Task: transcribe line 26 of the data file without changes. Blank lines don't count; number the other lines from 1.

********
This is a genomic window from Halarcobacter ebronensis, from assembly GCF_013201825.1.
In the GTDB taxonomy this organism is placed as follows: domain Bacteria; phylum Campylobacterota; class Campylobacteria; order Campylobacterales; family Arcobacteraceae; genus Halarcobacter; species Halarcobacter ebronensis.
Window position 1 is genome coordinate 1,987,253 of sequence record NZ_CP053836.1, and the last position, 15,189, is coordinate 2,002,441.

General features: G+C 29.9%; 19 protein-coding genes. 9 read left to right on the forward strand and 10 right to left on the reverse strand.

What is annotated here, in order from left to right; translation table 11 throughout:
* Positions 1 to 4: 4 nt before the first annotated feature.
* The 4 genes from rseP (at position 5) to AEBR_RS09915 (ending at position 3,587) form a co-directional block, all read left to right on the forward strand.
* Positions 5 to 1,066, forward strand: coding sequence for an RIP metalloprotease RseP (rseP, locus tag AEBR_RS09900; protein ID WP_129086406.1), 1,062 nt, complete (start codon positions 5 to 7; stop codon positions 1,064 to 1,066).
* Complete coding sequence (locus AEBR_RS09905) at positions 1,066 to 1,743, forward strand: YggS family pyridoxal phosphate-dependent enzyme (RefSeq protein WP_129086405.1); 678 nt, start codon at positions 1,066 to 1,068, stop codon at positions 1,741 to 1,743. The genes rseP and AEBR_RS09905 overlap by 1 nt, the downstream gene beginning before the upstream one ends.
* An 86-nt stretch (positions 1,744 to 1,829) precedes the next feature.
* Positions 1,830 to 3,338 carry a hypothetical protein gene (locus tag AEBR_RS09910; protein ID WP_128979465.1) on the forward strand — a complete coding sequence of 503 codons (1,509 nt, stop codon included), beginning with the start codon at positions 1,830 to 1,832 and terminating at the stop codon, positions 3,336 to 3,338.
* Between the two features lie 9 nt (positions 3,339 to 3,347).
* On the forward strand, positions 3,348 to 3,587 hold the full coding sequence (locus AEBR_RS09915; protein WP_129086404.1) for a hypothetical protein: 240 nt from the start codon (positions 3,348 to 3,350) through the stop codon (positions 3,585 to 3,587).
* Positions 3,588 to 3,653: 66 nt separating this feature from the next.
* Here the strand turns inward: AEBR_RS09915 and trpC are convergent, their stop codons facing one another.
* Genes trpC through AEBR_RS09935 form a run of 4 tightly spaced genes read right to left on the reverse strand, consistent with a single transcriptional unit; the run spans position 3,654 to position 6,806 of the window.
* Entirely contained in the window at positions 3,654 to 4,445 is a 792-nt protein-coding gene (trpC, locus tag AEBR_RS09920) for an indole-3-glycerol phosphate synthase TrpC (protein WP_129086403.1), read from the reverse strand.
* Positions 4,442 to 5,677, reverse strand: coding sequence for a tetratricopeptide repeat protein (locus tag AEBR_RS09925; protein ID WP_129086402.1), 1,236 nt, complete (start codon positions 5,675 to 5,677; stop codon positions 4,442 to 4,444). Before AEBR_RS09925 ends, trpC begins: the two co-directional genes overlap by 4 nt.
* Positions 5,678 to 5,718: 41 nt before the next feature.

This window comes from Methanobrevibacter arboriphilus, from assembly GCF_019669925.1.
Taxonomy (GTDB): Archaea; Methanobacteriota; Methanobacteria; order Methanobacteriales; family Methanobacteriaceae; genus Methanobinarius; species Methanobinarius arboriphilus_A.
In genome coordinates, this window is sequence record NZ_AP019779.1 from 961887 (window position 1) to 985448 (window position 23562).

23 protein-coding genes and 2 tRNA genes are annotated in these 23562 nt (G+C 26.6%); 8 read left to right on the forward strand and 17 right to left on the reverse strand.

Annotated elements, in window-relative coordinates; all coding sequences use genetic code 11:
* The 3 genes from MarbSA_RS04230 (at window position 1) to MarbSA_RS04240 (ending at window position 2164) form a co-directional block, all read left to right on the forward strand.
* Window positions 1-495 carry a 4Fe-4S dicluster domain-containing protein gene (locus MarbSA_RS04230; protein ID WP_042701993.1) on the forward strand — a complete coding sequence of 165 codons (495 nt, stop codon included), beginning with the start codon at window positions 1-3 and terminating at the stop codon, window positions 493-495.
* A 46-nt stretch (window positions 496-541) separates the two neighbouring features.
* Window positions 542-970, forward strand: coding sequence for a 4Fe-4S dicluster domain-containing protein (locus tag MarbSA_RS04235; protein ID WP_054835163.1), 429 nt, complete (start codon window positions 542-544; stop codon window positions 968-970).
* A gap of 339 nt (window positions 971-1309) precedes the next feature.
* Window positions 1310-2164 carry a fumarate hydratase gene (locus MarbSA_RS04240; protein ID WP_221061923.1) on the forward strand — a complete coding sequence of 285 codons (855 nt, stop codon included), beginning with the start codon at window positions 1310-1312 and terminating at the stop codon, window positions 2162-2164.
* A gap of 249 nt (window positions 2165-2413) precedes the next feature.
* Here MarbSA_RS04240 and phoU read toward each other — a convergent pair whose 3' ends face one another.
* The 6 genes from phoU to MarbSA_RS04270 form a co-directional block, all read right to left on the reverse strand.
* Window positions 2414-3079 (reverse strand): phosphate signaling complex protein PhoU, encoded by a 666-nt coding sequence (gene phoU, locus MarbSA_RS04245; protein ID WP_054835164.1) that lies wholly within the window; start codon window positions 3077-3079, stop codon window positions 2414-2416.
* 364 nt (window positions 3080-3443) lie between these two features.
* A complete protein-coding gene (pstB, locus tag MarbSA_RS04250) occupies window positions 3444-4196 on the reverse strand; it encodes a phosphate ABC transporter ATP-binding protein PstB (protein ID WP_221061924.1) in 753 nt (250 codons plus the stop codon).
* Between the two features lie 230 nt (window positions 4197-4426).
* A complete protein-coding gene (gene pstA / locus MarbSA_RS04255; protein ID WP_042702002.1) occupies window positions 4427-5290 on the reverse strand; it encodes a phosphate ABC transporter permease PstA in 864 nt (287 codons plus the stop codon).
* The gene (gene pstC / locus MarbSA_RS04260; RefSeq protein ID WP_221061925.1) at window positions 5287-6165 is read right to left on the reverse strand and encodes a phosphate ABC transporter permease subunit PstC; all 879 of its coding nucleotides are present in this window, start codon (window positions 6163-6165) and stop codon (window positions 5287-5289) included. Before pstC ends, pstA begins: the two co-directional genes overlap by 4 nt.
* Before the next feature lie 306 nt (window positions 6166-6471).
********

* Window positions 1-495 carry a 4Fe-4S dicluster domain-containing protein gene (locus MarbSA_RS04230; protein ID WP_042701993.1) on the forward strand — a complete coding sequence of 165 codons (495 nt, stop codon included), beginning with the start codon at window positions 1-3 and terminating at the stop codon, window positions 493-495.